Have you ever reached for a brownie when you were trying to lose weight? Or stayed in bed when you intended to go to the gym? Or put off paying bills because it was "too much of a hassle"?

There are lots of different ways we sabotage ourselves. This is true of life in general and also true of the writing life.

Writing depends not just on discipline but also on the complicated interplay between what we know and what we feel.

I've worked as an editor for just about 30 years (honest, I was really young when I started), and I've noticed there are five key negative feelings or thoughts that tend to shut down our writing—in much the same way that a circuit breaker shuts down electricity. BOOM and the lights go out.

Often, simply being aware of these thoughts is enough to take away their power. At other times, it's important to challenge them head-on. So let's see which ones are disrupting your writing (and therefore taking a bit of your income) and figure out what you can do about them.

1. I'm a lousy writer; I don't have the talent to do this

This is probably the most common negative thought of all. My theory is it's usually born in high school when writing teachers single out one or two people in the class for praise and use their red pens too liberally with the rest. (To this day, when I'm editing, I make a point of never using red to make suggestions or corrections!) And too much of a focus on grammar and spelling in childhood often mean trouble for the adult writer.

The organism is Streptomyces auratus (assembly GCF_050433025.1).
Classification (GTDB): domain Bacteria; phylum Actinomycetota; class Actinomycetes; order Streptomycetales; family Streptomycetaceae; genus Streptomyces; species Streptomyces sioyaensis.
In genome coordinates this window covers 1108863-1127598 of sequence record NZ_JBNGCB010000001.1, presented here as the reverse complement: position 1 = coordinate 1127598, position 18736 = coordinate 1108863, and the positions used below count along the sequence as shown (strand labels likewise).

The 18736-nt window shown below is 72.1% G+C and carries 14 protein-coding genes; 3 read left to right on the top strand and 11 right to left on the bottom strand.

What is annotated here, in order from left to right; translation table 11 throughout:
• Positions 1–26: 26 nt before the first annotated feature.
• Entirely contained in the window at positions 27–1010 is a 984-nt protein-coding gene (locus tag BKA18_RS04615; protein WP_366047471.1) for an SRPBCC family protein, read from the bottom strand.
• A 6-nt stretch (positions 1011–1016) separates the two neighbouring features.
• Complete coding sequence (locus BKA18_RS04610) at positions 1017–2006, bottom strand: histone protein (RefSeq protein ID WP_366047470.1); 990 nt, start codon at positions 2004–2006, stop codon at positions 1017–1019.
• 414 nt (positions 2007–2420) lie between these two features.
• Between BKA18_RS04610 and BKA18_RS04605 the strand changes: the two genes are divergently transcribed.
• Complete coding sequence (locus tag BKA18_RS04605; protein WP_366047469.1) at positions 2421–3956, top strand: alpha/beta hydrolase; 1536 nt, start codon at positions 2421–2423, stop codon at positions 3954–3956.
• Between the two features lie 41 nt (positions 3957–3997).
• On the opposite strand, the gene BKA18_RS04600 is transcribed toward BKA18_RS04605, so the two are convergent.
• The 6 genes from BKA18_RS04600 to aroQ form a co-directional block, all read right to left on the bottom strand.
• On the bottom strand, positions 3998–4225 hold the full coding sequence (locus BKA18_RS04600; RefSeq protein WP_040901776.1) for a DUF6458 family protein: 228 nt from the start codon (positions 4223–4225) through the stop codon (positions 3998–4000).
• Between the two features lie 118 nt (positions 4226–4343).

But here's the interesting truth: We're all born lousy marketing writers. The people who become "good" are the ones who are prepared to do the following simple things:

  • Read good writing and work to emulate it
  • Write a lot—because writing is like exercise: The more you do, the better you get
  • Spend double the time on self-editing that they spend on writing

If you discover that you're constantly bad-mouthing yourself as you write, replace the inner negative chatter with the following statement: "Writing is about practice. The more I do, the better I'll get. When I finish this article (letter, report, etc.) I'll have more experience and I'll have improved."

2. I don't have the time to write

This is one of my favorite negative thoughts because it's so common and sooo easy to blow out of the water. The writing world is littered with people who quit their day-jobs so they could work on their books. But here's the secret: The published novelists and non-fiction writers are almost always the people who continued with their regular work and wrote in their spare time.